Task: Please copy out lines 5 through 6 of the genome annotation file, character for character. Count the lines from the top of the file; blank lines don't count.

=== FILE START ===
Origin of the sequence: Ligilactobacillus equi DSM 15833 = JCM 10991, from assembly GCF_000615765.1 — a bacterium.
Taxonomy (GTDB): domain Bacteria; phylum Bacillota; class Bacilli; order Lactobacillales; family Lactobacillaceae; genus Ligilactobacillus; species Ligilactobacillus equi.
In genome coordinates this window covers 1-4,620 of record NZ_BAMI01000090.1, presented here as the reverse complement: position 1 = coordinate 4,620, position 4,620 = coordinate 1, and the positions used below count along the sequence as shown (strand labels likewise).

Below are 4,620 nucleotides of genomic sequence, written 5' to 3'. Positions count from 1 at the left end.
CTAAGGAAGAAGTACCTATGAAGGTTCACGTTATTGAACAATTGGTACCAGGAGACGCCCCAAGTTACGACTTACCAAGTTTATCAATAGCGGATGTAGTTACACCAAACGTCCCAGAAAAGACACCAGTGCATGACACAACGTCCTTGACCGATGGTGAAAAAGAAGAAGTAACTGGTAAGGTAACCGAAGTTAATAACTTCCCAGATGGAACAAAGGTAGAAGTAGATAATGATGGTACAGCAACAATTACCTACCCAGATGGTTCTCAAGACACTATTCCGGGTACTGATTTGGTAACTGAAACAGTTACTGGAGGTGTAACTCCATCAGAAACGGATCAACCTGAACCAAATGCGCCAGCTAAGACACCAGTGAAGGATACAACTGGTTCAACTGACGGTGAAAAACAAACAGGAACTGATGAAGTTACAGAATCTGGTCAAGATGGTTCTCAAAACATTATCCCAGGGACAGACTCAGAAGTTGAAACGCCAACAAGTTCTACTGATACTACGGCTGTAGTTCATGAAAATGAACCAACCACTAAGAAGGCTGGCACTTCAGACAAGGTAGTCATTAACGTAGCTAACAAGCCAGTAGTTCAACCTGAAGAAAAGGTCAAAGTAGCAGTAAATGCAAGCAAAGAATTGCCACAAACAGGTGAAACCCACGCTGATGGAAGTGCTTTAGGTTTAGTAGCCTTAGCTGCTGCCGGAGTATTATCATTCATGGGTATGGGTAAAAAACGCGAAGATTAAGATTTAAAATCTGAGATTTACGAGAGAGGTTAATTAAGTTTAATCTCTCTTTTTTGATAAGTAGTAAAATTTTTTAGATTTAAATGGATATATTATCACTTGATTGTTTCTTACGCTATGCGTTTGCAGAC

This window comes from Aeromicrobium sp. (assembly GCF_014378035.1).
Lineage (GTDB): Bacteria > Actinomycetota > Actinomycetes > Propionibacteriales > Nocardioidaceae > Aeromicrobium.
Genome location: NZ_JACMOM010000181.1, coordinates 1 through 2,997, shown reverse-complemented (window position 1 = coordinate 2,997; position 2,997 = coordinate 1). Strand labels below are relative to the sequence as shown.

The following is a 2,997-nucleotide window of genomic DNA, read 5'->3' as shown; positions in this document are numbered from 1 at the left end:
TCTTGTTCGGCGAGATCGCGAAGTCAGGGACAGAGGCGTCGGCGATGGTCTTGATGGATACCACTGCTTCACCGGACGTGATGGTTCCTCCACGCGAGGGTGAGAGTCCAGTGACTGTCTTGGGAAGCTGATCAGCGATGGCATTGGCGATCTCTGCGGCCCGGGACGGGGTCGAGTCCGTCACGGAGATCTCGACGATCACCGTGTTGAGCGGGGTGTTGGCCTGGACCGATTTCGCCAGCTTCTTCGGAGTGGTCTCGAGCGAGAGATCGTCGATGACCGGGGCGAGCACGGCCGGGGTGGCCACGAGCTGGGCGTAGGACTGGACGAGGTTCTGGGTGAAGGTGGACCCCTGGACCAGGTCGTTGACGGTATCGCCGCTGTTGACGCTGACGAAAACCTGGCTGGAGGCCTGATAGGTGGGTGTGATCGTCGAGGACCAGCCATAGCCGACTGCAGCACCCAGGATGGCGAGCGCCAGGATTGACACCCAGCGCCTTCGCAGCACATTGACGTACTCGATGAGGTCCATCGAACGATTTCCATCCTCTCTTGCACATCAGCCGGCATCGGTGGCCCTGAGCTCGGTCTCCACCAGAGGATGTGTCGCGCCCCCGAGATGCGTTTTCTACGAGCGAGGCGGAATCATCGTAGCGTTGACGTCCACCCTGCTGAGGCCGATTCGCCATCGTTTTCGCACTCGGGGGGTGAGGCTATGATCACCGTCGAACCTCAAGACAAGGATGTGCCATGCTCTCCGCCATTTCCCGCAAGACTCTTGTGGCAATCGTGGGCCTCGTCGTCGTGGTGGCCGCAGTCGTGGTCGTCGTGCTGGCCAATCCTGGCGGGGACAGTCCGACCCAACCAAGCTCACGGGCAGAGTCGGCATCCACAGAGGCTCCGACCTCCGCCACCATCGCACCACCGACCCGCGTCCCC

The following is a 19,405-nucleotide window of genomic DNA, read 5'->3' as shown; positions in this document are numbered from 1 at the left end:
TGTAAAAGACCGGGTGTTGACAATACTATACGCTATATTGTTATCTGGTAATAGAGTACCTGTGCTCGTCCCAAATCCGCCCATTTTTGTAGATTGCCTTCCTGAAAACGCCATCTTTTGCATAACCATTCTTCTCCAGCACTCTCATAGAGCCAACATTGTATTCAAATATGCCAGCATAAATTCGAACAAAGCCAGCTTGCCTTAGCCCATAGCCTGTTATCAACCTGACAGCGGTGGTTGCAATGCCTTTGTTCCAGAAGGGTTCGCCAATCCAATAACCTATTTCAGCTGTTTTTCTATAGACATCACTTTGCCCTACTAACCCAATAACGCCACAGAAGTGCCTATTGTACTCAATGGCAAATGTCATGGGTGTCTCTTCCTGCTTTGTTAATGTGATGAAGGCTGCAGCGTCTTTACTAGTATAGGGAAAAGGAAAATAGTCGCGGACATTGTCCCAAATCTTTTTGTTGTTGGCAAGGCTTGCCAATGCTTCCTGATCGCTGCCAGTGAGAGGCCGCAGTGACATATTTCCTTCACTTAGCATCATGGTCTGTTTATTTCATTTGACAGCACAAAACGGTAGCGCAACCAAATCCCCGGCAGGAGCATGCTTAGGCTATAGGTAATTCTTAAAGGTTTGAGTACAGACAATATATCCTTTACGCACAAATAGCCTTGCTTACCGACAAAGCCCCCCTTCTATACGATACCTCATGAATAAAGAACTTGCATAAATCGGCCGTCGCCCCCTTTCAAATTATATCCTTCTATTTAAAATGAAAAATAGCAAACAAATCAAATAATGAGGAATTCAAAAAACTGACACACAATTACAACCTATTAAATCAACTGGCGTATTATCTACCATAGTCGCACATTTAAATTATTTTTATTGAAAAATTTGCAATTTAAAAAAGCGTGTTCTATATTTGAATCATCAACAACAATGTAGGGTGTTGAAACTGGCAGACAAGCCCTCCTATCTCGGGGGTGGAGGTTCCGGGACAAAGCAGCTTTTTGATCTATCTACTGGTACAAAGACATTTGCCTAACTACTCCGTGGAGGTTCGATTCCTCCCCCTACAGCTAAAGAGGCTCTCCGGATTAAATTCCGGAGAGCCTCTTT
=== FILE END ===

CTAAGGAAGAAGTACCTATGAAGGTTCACGTTATTGAACAATTGGTACCAGGAGACGCCCCAAGTTACGACTTACCAAGTTTATCAATAGCGGATGTAGTTACACCAAACGTCCCAGAAAAGACACCAGTGCATGACACAACGTCCTTGACCGATGGTGAAAAAGAAGAAGTAACTGGTAAGGTAACCGAAGTTAATAACTTCCCAGATGGAACAAAGGTAGAAGTAGATAATGATGGTACAGCAACAATTACCTACCCAGATGGTTCTCAAGACACTATTCCGGGTACTGATTTGGTAACTGAAACAGTTACTGGAGGTGTAACTCCATCAGAAACGGATCAACCTGAACCAAATGCGCCAGCTAAGACACCAGTGAAGGATACAACTGGTTCAACTGACGGTGAAAAACAAACAGGAACTGATGAAGTTACAGAATCTGGTCAAGATGGTTCTCAAAACATTATCCCAGGGACAGACTCAGAAGTTGAAACGCCAACAAGTTCTACTGATACTACGGCTGTAGTTCATGAAAATGAACCAACCACTAAGAAGGCTGGCACTTCAGACAAGGTAGTCATTAACGTAGCTAACAAGCCAGTAGTTCAACCTGAAGAAAAGGTCAAAGTAGCAGTAAATGCAAGCAAAGAATTGCCACAAACAGGTGAAACCCACGCTGATGGAAGTGCTTTAGGTTTAGTAGCCTTAGCTGCTGCCGGAGTATTATCATTCATGGGTATGGGTAAAAAACGCGAAGATTAAGATTTAAAATCTGAGATTTACGAGAGAGGTTAATTAAGTTTAATCTCTCTTTTTTGATAAGTAGTAAAATTTTTTAGATTTAAATGGATATATTATCACTTGATTGTTTCTTACGCTATGCGTTTGCAGAC

This window comes from Aeromicrobium sp. (assembly GCF_014378035.1).